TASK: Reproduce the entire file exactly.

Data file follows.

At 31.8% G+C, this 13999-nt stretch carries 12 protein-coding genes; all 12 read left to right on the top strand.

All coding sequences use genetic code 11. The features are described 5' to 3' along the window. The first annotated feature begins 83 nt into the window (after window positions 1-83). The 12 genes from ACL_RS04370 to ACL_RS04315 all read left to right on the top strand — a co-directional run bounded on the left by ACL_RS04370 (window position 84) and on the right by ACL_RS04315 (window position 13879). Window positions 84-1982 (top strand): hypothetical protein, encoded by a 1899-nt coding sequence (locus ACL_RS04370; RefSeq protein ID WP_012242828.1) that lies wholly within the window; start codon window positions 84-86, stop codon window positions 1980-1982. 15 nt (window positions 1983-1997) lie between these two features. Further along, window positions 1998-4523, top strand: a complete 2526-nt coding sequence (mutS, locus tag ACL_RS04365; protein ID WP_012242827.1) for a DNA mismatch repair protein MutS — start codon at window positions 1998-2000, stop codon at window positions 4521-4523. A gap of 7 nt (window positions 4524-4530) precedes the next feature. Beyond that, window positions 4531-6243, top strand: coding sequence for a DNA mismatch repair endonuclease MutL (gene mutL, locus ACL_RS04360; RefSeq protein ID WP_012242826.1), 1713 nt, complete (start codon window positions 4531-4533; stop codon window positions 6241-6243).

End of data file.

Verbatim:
At 31.8% G+C, this 13999-nt stretch carries 12 protein-coding genes; all 12 read left to right on the top strand.

All coding sequences use genetic code 11. The features are described 5' to 3' along the window. The first annotated feature begins 83 nt into the window (after window positions 1-83). The 12 genes from ACL_RS04370 to ACL_RS04315 all read left to right on the top strand — a co-directional run bounded on the left by ACL_RS04370 (window position 84) and on the right by ACL_RS04315 (window position 13879). Window positions 84-1982 (top strand): hypothetical protein, encoded by a 1899-nt coding sequence (locus ACL_RS04370; RefSeq protein ID WP_012242828.1) that lies wholly within the window; start codon window positions 84-86, stop codon window positions 1980-1982. 15 nt (window positions 1983-1997) lie between these two features. Further along, window positions 1998-4523, top strand: a complete 2526-nt coding sequence (mutS, locus tag ACL_RS04365; protein ID WP_012242827.1) for a DNA mismatch repair protein MutS — start codon at window positions 1998-2000, stop codon at window positions 4521-4523. A gap of 7 nt (window positions 4524-4530) precedes the next feature. Beyond that, window positions 4531-6243, top strand: coding sequence for a DNA mismatch repair endonuclease MutL (gene mutL, locus ACL_RS04360; RefSeq protein ID WP_012242826.1), 1713 nt, complete (start codon window positions 4531-4533; stop codon window positions 6241-6243).